New Delhi/Kolkata: Union Home Minister Amit Shah’s comment that West Bengal Chief Minister Mamata Banerjee did not condole the death of the fifth victim in the state’s weekend poll-related violence who was a Rajbanshi has put the spotlight on this community.
Shah indicated that the Rajbanshi community isn’t an important voting bloc for the ruling Trinamool Congress.
In February, Shah had visited the Koch-Rajbanshi community leader Ananta Roy in Assam as the state as well as West Bengal were gearing up for assembly polls.
In both states, which are two of five currently going to polls, Rajbanshis are an important constituency politically, which explains the BJP’s clamour to connect with them.
But who are the Rajbanshis? ThePrint tells you about the community, its history and presence in some crucial states.
Who are the Rajbanshis
Rajbanshis inhabit parts of Assam, north Bengal, Bihar’s Purnia district, parts of Meghalaya as well as some regions in Bangladesh, Nepal and Bhutan.
They find their roots in the Kamata kingdom. While several dynasties ruled the Rajbanshi community in the pre-colonial era, the 16th century marked a watershed with the Koch Kingdom taking over, which led to giving their identity greater definition. The word Rajbanshi literally translates to ‘royal community’.
The Rajbanshis have been granted a different status in different states. In parts of Assam and Bihar, they are classified as Other Backward Classes (OBCs), in West Bengal they belong to the Scheduled Caste (SC) and in Meghalaya, to the Scheduled Tribe (ST).
In Assam, however, the assertion of the Rajbanshi identity and demand for it to be preserved has become a serious movement.
The Koch-Rajbanshi struggle in Assam
Koch-Rajbanshis in Assam are among the six ethnic groups demanding Scheduled Tribe status. This demand dates back to 1967 and has been accompanied by the struggle for a separate state of Kamatpur.
While the community claims it belongs to the ‘indigenous tribes of Assam’, the state government has contended that Koch-Rajbanshis embraced Hinduism and hence, have foregone their tribal characteristics for long.
The Koch-Rajbanshis in Assam have also been demanding that the Kamatpuri language be included in the eighth schedule of the Constitution. There is also the Kamatpur Liberation Organisation, which is a militant body that claims to fight for the rights of the Rajbanshi community and for the creation of a separate state of Kamatpur.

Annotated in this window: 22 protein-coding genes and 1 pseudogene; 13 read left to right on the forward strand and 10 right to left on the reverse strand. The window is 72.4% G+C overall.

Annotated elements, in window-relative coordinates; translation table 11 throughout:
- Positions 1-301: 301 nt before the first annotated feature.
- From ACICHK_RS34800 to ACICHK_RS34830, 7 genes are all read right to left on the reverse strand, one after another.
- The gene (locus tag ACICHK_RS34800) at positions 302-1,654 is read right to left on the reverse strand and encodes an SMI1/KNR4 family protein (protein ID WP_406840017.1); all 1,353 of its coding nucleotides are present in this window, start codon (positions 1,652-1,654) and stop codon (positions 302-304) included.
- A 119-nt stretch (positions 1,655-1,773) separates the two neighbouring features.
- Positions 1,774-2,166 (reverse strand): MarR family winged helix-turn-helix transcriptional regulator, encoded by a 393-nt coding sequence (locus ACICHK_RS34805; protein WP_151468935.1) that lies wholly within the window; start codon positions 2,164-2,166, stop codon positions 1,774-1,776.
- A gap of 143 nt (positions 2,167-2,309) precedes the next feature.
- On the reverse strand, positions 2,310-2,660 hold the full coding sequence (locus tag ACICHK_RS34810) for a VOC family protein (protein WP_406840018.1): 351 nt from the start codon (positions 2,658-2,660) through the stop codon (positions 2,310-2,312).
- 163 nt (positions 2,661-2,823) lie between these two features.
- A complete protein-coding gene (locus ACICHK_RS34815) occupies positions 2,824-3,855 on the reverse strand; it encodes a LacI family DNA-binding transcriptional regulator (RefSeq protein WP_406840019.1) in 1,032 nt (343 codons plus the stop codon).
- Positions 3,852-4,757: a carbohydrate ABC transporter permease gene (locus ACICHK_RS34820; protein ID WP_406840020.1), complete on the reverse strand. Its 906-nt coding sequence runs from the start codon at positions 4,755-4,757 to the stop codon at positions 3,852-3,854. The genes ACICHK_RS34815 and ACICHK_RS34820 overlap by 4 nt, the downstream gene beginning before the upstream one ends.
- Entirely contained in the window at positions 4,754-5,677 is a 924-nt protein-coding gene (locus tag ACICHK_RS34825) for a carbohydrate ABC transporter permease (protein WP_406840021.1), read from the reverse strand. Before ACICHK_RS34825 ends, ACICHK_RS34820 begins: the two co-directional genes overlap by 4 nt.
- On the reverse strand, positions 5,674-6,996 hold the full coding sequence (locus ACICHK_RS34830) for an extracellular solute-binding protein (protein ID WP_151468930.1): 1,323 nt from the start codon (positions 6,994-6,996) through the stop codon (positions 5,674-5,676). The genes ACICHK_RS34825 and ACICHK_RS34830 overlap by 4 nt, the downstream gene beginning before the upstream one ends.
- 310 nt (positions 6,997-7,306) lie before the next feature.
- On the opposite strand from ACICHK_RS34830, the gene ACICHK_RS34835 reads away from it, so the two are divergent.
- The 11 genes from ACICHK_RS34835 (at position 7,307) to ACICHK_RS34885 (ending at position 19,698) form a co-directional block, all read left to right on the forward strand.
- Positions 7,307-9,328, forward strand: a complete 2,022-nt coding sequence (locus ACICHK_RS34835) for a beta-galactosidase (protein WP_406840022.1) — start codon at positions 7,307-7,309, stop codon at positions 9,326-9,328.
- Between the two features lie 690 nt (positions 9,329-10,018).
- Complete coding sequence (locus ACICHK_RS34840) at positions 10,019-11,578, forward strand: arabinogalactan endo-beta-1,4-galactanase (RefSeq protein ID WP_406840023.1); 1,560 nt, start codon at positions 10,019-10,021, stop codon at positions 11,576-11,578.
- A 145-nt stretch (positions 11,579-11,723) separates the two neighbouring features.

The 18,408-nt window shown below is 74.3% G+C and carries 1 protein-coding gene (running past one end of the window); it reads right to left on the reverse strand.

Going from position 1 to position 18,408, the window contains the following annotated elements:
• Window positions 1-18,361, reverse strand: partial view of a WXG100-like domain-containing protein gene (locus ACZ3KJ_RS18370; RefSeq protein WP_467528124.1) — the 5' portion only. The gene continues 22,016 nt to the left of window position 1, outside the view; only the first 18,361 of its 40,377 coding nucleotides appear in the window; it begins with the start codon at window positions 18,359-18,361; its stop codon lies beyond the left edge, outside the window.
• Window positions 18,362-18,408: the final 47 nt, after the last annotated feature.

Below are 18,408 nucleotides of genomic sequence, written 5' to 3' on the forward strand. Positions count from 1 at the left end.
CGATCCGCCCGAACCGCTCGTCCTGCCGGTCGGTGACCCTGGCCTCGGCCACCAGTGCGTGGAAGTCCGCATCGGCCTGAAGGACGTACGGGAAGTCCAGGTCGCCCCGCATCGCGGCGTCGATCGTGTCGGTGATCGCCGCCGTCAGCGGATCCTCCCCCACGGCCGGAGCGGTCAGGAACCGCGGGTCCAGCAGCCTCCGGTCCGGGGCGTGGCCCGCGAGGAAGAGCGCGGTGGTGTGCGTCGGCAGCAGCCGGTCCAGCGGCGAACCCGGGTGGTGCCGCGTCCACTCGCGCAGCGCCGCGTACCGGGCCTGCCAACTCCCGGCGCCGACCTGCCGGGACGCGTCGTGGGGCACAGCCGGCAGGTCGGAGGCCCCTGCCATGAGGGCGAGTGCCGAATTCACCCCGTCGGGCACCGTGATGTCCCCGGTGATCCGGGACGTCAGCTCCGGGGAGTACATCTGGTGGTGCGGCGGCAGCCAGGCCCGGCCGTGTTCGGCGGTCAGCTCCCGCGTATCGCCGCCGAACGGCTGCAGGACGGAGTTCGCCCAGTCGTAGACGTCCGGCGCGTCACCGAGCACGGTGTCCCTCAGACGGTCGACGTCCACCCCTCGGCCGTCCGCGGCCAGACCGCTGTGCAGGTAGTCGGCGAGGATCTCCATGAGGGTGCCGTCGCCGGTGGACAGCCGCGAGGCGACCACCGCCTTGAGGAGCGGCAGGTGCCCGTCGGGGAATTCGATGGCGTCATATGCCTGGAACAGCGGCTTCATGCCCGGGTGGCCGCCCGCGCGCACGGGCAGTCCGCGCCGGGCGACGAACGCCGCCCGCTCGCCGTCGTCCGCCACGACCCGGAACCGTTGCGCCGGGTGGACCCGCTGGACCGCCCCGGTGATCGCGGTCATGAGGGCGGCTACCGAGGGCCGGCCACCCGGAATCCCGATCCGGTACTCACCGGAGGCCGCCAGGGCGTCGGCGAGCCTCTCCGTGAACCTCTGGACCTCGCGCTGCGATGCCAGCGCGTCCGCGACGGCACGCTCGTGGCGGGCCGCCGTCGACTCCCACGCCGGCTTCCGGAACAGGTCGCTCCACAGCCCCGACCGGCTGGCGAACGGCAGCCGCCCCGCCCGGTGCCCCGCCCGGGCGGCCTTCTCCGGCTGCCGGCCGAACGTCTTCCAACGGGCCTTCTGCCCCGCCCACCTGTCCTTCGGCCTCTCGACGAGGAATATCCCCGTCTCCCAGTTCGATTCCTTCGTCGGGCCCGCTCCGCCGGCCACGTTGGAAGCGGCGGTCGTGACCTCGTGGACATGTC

The Koch-Rajbanshis have had a chequered history with Assam’s other powerful tribe — the Bodos — and often found themselves in conflict with them during the late 1980s Bodoland uprising. This community has also been caught in the crossfire between the Bodos and Muslims in the state.
Politically, the community is significant in Assam with a substantial population in lower Assam. Rajbanshi leaders claim they have a population of 70 lakh across the state.
Its leaders also claim the community can be electorally influential in around 28 of the state’s 126 assembly seats.
No wonder then, that the BJP has been trying to woo this community. Last year, the Assam Legislative Assembly passed a bill for the creation of three autonomous councils, including the Kamatpur Autonomous Council. Shah’s meeting with Rai was also part of this continued effort to woo the Rajbanshis.
The Rajbanshis in West Bengal
Rajbanshis in West Bengal have a long and complex history that dates back to the early 19th century revivalist movement by a Rajbanshi leader Panchanan Barma.
Rajbanshi means people who belong to Raj Bansha or a king’s family. However, many historians and caste experts have said that it was a ‘created notion’ to get them social respect in the Hindu caste system.
In the early 19th century, Rajbanshis, who were treated as untouchables, led a movement for a status of Kshatriya Rajbanshi to get social justice. Experts believe that the effort of putting the Kshatriya identity forward was a deliberate move by Rajbanshis to reposition themselves in a social hierarchy.
The Rajbanshi Kshatriya movement was led by the elite leaders of the community such as Panchanan Barma. The community got the Kshatriya status in the 1921 census. Later, there was another movement by the community to get Scheduled Caste status, which was granted.
Post-Independence, Rajbanshis lost political power as Bengal was divided and they were displaced from their lands. Thousands of them, who were settled in East Bengal or present Bangladesh, migrated to West Bengal’s Cooch Behar, Dinajpur and Jalpaiguri districts, explains Professor Rupkumar Barman of Jadavpur university, who has extensively researched on the community and written several books.
A section of the community claims to have links with the Koch kingdom in Bengal’s Cooch Behar. It was one of the princely states in the country during the pre-independence time. Rajbanshis, however, remained marginalised in the four-tier Hindu class system that puts Brahmins at the top.
In West Bengal, while the community comes under the Schedule Caste category, the Rajbanshi movement had an anti-Muslim alignment because while trying to prove its Kshatriya identity, the community indulged in upper caste Hindu rituals, said a professor of Sociology who did not want to be named.
After Independence, the Rajbanshi community was divided into several splinter groups. One of these groups demanded a state for Koch Rajbanshi, while another wanted the SC status. The fight for statehood fell flat, but the community was included in the SC list.
In West Bengal, the community forms around 75.2 per cent of the SC population and 37.72 per cent of total population, according to the 2011 census. This means Rajbanshis can be influential in over a dozen of the state’s assembly seats, crucial for a party like the BJP that is attempting to overthrow a powerful regional party and make its mark in the state.
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